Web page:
Retail CXOs looking to AI and edge technologies – but hampered by short-term box ticking

James is editor in chief of TechForge Media, with a passion for how technologies influence business and several Mobile World Congress events under his belt. James has interviewed a variety of leading figures in his career, from former Mafia boss Michael Franzese, to Steve Wozniak, and Jean Michel Jarre. James can be found tweeting at @James_T_Bourne.

The C-suite’s evaluation and initiation of emerging technologies varies not only by industry but by technology. For those in insurance, as this publication opined earlier this month, AI, cloud and IoT technology is of definite interest to ‘meet escalating customer demand for highly personalised, seamless mobile digital services.’

In the retail space, it is artificial intelligence and edge computing that could have the widest impact on operations, according to a new study from JDA Software. The report, which was put together alongside Microsoft and retail research provider Incisiv and which polled 221 global C-suite executives, found there was still plenty of groundwork to undertake before the benefits of emerging tech are realised.

More than three quarters (78%) of those polled said they did not have a real-time view of inventory across channels, while half of respondents expressed concern that they did not have the right platforms and tools in place to support technological expansion. Almost half (46%) of those polled said they did not trust their data.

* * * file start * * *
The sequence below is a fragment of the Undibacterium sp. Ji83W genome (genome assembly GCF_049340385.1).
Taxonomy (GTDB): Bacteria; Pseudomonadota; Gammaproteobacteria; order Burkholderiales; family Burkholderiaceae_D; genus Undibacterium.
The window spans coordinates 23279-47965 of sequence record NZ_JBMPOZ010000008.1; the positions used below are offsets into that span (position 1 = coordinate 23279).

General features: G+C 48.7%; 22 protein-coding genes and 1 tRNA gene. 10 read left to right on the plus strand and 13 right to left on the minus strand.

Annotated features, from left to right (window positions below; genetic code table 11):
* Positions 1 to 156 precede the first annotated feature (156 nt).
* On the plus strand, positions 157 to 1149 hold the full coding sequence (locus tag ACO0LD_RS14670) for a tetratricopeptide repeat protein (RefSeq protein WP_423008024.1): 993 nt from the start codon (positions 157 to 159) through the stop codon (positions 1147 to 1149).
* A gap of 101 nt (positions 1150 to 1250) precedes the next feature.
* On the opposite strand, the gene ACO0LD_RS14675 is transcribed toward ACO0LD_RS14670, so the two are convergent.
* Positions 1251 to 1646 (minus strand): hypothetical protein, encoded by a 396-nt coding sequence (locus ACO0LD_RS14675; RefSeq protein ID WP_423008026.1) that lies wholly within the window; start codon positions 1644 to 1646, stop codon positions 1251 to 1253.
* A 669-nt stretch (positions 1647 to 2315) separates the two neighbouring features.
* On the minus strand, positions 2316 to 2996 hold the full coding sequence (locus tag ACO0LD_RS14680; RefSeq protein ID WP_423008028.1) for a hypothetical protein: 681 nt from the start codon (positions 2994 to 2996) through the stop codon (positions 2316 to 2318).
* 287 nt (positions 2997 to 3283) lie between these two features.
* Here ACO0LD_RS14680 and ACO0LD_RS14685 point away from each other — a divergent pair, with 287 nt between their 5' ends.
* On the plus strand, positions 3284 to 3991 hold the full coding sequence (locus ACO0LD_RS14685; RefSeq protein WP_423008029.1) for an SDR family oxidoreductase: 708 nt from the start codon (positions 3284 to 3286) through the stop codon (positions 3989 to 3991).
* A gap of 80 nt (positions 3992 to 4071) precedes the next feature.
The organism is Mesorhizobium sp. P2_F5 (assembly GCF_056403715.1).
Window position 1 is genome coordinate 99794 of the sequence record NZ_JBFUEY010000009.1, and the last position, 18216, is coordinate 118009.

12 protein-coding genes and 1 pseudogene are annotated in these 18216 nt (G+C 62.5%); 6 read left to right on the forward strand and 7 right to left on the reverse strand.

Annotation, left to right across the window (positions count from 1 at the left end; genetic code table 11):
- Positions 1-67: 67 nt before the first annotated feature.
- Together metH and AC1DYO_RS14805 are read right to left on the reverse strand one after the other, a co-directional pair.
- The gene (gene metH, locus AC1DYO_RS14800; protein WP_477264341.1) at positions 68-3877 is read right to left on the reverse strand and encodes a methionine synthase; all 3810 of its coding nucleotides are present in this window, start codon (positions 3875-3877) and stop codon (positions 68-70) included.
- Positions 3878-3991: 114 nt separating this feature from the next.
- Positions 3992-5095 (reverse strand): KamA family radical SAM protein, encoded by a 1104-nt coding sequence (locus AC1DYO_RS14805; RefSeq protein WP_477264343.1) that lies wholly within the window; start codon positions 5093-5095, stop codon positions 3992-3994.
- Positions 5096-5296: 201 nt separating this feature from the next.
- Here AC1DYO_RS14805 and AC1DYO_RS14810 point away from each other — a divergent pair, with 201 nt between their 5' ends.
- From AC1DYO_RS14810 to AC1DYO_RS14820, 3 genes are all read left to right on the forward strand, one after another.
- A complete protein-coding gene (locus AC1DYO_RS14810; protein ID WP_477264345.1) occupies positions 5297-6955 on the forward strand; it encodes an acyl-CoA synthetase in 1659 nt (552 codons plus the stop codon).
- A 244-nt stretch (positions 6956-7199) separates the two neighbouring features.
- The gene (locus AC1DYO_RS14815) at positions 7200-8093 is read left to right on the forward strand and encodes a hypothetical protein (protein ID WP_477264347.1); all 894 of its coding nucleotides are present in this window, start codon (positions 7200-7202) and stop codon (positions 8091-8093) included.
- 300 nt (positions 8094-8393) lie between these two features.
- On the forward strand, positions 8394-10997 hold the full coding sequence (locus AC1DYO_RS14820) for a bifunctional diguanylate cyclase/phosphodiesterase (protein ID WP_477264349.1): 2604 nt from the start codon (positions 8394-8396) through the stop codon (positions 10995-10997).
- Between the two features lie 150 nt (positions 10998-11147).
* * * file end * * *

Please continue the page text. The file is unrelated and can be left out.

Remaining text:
Plenty of initiatives are taking place in retail environments – and regular readers of sister publication MarketingTech will be aware that the current trend is AI hot, AR not. Take Salesforce’s additions to its Commerce Cloud platform announced earlier this month, focused around artificial intelligence and visual search capability. Meanwhile, a study from Censuswide and Klarna in October found only one in three consumers wanted ‘try before you buy’ augmented reality capability, with visual search again preferred.

Underpinning all of this, however, needs to be strong cloud-based systems. Yet the survey found that supply chain and store systems lag in cloud adoption for the majority of respondents. Part of this problem can be seen that long- and short-term projects continually clash; half (48%) said they struggled with the pressure of short-term targets, while 41% expressed concern around their organisation’s resistance to change.

“As consumer expectations increasingly cut across formats, the store shelf has extended from a physical object to the entire supply chain,” said JoAnn Martin, vice president of retail strategy at JDA. “The C-suite recognises that expand fulfilment options to improve customer experiences and support the ‘anywhere shelf’ is critical to survival and growth – but our survey shows their digital supply chain capabilities may be severely underprepared for this change.” in hearing industry leaders discuss subjects like this and sharing their use-cases? Attend the co-located IoT Tech Expo, Blockchain Expo, AI & Big Data Expo and Cyber Security & Cloud Expo World Series with upcoming events in Silicon Valley, London and Amsterdam and explore the future of enterprise technology.

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